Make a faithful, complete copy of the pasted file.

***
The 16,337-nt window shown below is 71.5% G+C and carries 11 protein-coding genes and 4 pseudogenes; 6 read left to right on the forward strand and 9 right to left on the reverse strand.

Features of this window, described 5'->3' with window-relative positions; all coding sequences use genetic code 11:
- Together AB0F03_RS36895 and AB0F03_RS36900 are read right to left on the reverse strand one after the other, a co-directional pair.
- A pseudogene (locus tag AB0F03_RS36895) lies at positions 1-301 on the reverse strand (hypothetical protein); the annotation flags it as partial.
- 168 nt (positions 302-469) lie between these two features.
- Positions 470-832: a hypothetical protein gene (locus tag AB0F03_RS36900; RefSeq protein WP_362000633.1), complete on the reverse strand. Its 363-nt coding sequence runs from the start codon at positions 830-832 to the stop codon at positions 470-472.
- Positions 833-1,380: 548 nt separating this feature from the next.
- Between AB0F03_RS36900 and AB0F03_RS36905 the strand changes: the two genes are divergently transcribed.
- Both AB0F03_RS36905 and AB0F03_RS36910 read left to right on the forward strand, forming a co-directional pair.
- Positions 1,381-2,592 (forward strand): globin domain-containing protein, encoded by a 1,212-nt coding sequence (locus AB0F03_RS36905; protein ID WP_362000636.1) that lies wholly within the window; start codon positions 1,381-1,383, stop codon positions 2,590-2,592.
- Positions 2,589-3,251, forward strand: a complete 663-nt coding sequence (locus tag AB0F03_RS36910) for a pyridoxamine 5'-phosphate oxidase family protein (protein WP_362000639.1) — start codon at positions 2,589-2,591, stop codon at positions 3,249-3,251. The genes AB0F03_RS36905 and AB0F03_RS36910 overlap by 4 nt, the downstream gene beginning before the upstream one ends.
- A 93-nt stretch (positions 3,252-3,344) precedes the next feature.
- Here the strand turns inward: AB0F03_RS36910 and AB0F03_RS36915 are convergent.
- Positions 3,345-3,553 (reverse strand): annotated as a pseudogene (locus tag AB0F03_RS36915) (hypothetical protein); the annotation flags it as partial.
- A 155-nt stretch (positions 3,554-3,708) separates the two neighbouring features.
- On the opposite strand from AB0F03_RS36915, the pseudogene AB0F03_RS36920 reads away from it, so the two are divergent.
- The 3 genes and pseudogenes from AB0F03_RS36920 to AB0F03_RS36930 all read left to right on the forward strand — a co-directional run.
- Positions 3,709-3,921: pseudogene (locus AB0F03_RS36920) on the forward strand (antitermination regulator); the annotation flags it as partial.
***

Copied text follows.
The 16,337-nt window shown below is 71.5% G+C and carries 11 protein-coding genes and 4 pseudogenes; 6 read left to right on the forward strand and 9 right to left on the reverse strand.

Features of this window, described 5'->3' with window-relative positions; all coding sequences use genetic code 11:
- Together AB0F03_RS36895 and AB0F03_RS36900 are read right to left on the reverse strand one after the other, a co-directional pair.
- A pseudogene (locus tag AB0F03_RS36895) lies at positions 1-301 on the reverse strand (hypothetical protein); the annotation flags it as partial.
- 168 nt (positions 302-469) lie between these two features.
- Positions 470-832: a hypothetical protein gene (locus tag AB0F03_RS36900; RefSeq protein WP_362000633.1), complete on the reverse strand. Its 363-nt coding sequence runs from the start codon at positions 830-832 to the stop codon at positions 470-472.
- Positions 833-1,380: 548 nt separating this feature from the next.
- Between AB0F03_RS36900 and AB0F03_RS36905 the strand changes: the two genes are divergently transcribed.
- Both AB0F03_RS36905 and AB0F03_RS36910 read left to right on the forward strand, forming a co-directional pair.
- Positions 1,381-2,592 (forward strand): globin domain-containing protein, encoded by a 1,212-nt coding sequence (locus AB0F03_RS36905; protein ID WP_362000636.1) that lies wholly within the window; start codon positions 1,381-1,383, stop codon positions 2,590-2,592.
- Positions 2,589-3,251, forward strand: a complete 663-nt coding sequence (locus tag AB0F03_RS36910) for a pyridoxamine 5'-phosphate oxidase family protein (protein WP_362000639.1) — start codon at positions 2,589-2,591, stop codon at positions 3,249-3,251. The genes AB0F03_RS36905 and AB0F03_RS36910 overlap by 4 nt, the downstream gene beginning before the upstream one ends.
- A 93-nt stretch (positions 3,252-3,344) precedes the next feature.
- Here the strand turns inward: AB0F03_RS36910 and AB0F03_RS36915 are convergent.
- Positions 3,345-3,553 (reverse strand): annotated as a pseudogene (locus tag AB0F03_RS36915) (hypothetical protein); the annotation flags it as partial.
- A 155-nt stretch (positions 3,554-3,708) separates the two neighbouring features.
- On the opposite strand from AB0F03_RS36915, the pseudogene AB0F03_RS36920 reads away from it, so the two are divergent.
- The 3 genes and pseudogenes from AB0F03_RS36920 to AB0F03_RS36930 all read left to right on the forward strand — a co-directional run.
- Positions 3,709-3,921: pseudogene (locus AB0F03_RS36920) on the forward strand (antitermination regulator); the annotation flags it as partial.